As any twenty-year something trying to live out of their wages, my budget was not high, but neither did I want to simply go to IKEA and bring whichever  cheapest products they had. First, because sometimes the cheapest of a certain item in store is in reality not the cheapest one you can find there if you think outside the box. For instance, I made a closet out of a bookshelf and saved at least 100€. And second, I am an architect, and I am not a swede, which means I should be allergic to IKEA. I wanted my home to look unique, and not like I was living inside some of their showcases. On the other hand, I didn't want to buy everything second hand, both because I would end up with a mix-match-not-matching room (and in such a small space, that is kind of troublesome) and because the transport costs of the separate items would render the idea absolutely nonsense.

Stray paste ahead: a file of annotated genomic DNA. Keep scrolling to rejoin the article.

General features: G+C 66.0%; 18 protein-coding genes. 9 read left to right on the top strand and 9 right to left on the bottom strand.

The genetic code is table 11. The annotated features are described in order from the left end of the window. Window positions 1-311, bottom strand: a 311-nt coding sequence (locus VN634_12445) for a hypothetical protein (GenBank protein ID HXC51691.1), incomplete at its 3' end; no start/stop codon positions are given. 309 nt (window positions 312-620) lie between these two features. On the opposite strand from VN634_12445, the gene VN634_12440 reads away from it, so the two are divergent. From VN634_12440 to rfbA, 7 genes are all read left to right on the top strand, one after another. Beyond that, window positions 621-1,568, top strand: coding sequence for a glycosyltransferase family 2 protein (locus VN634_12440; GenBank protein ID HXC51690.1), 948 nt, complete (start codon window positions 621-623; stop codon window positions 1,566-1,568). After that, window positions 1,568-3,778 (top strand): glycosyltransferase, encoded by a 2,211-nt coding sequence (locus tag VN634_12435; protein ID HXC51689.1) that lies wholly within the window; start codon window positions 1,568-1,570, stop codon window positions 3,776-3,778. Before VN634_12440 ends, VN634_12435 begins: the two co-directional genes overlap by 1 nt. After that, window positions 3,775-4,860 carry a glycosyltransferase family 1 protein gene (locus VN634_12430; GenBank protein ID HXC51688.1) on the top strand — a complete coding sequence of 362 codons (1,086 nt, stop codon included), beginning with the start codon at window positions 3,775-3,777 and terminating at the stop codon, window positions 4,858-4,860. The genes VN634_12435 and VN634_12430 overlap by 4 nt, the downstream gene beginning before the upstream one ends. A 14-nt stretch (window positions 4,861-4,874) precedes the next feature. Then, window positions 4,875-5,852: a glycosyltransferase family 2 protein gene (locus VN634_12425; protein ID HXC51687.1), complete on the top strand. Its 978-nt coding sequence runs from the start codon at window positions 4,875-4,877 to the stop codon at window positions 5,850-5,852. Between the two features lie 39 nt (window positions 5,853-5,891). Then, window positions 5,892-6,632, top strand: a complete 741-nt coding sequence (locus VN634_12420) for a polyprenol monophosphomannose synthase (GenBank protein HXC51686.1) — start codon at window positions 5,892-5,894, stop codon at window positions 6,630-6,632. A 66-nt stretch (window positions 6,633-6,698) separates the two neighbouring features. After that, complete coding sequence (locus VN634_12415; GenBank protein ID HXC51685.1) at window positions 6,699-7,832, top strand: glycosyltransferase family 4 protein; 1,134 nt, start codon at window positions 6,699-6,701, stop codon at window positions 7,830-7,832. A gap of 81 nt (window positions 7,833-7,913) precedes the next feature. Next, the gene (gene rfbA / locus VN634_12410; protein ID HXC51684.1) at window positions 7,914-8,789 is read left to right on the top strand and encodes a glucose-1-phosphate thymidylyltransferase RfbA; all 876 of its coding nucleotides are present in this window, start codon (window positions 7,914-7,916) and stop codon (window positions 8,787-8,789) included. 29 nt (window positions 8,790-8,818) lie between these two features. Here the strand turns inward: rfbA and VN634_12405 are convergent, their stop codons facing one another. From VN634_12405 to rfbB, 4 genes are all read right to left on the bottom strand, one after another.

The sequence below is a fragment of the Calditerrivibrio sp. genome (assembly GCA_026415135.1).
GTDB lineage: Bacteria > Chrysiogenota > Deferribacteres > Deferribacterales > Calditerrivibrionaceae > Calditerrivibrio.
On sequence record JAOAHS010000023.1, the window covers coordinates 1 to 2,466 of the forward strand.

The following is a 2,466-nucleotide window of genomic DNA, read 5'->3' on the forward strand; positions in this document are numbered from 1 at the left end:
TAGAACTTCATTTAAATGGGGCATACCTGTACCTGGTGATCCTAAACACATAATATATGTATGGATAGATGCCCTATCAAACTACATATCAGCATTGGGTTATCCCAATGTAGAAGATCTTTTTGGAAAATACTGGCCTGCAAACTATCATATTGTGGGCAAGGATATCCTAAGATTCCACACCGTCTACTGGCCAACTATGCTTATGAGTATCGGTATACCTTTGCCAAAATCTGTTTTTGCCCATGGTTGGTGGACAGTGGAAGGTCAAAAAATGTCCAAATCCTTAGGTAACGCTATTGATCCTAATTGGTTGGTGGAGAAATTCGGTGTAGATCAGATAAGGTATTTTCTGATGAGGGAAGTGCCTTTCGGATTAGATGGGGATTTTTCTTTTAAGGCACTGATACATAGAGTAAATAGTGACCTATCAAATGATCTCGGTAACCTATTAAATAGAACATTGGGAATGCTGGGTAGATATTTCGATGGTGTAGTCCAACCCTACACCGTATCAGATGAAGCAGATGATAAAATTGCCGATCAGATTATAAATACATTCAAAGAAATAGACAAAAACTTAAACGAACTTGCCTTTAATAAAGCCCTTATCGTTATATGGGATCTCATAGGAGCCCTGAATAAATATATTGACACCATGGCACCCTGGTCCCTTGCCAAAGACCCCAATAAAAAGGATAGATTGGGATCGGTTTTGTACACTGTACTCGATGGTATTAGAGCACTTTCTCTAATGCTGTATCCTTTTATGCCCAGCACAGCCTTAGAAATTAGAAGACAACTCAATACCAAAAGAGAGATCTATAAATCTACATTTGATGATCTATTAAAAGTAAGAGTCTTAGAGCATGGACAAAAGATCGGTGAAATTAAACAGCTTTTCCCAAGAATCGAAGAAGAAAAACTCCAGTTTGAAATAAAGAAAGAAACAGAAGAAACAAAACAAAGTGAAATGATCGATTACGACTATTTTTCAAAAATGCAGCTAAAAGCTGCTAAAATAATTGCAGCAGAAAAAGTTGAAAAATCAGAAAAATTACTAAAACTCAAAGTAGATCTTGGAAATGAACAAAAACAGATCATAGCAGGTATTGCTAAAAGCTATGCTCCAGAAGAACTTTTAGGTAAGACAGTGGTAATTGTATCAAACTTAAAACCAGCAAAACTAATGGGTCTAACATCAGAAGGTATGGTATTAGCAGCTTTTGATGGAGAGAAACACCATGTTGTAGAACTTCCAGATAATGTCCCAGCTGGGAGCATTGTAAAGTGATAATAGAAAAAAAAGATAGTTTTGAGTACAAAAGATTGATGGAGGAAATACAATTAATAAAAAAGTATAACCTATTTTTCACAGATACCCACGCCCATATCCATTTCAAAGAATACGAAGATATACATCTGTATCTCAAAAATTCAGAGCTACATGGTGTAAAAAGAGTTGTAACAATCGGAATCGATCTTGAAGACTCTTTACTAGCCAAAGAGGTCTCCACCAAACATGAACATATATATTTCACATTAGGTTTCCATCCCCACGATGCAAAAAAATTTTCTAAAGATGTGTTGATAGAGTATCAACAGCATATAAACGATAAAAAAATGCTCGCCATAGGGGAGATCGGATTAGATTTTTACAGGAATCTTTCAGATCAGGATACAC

I was lucky to find an apartment with a complete kitchen - including an oven, which is obviously the holy grail to me - and bathroom, so I could spare myself from buying expensive appliances and keep the expenses to the living room, to some bathroom items and to kitchenware and accessories (which are actually not as inexpensive as one may suppose). I was also lucky to get such a nice studio, I have an entrance hall, a separate kitchen, wide windows, and I even have a balcony! But you can make these tips work in any kind of apartment, you must only take the most profit of what you get, according to your own personal views, tastes and demands.

So if you ever find yourself in the position of decorating a studio apartment, here are some tips I can hand out for now, both as an architect and a friend ;)